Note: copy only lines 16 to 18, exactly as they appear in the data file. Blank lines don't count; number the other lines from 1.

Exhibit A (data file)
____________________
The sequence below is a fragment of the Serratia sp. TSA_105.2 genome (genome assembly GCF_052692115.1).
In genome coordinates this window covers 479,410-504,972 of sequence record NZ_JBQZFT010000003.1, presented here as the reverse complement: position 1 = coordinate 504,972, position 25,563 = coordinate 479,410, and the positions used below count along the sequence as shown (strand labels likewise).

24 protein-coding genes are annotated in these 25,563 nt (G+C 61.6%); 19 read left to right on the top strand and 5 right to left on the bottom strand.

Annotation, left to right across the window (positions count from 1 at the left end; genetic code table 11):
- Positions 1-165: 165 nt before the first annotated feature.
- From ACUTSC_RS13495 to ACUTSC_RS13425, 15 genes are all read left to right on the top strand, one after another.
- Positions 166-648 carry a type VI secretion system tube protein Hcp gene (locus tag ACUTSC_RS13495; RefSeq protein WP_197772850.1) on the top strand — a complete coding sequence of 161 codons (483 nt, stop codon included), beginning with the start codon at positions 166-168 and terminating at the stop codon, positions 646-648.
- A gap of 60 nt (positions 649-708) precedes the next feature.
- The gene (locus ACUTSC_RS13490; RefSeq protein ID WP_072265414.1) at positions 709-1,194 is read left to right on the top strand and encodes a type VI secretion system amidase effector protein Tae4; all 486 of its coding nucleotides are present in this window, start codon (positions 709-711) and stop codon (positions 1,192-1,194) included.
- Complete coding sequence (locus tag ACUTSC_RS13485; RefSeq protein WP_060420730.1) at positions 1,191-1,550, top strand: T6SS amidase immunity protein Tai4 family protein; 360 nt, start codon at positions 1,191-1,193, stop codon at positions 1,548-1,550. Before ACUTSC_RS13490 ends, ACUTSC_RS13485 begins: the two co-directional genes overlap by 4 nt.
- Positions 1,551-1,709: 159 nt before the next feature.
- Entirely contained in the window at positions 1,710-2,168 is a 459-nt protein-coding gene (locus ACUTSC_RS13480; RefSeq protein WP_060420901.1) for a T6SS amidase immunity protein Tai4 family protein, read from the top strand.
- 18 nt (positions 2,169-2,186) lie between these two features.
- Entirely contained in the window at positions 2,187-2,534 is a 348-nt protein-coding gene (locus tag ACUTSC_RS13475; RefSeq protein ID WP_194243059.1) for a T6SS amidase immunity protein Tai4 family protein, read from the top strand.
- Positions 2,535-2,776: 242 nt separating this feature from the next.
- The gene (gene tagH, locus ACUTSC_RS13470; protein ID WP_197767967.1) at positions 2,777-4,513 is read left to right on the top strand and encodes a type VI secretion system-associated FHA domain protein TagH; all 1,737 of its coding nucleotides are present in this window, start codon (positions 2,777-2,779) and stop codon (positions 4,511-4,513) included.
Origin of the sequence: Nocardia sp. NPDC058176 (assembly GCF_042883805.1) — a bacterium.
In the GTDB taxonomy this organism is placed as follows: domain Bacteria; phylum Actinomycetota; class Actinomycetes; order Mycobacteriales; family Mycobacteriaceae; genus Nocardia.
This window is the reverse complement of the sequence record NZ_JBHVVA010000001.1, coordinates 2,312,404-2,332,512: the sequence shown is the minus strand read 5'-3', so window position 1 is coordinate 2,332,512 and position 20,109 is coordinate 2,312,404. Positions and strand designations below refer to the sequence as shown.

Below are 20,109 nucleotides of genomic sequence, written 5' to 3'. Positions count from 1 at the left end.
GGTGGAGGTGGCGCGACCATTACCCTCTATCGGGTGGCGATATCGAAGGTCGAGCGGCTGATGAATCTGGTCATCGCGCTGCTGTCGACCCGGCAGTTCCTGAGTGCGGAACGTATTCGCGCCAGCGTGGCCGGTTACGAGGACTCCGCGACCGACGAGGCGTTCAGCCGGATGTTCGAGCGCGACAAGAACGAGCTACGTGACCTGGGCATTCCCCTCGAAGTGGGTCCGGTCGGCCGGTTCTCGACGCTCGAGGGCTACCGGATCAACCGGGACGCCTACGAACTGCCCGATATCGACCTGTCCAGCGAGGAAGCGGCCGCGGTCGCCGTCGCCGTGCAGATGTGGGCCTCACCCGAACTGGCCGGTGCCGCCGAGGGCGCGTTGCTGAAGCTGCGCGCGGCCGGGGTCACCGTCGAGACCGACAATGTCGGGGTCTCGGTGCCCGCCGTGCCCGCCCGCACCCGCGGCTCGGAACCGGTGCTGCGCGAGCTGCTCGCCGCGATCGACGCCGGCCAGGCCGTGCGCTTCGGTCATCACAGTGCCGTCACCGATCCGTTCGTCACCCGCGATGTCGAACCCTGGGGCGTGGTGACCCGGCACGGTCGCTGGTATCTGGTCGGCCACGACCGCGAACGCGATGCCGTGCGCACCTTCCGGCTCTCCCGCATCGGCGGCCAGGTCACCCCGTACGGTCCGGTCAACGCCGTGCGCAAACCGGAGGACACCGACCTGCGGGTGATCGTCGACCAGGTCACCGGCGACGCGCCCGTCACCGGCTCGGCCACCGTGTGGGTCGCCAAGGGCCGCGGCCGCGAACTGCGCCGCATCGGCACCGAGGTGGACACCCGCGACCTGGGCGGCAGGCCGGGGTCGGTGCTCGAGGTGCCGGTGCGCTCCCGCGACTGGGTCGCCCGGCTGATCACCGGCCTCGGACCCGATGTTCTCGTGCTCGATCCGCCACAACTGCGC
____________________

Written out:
- The gene (gene tagH, locus ACUTSC_RS13470; protein ID WP_197767967.1) at positions 2,777-4,513 is read left to right on the top strand and encodes a type VI secretion system-associated FHA domain protein TagH; all 1,737 of its coding nucleotides are present in this window, start codon (positions 2,777-2,779) and stop codon (positions 4,511-4,513) included.
Origin of the sequence: Nocardia sp. NPDC058176 (assembly GCF_042883805.1) — a bacterium.
In the GTDB taxonomy this organism is placed as follows: domain Bacteria; phylum Actinomycetota; class Actinomycetes; order Mycobacteriales; family Mycobacteriaceae; genus Nocardia.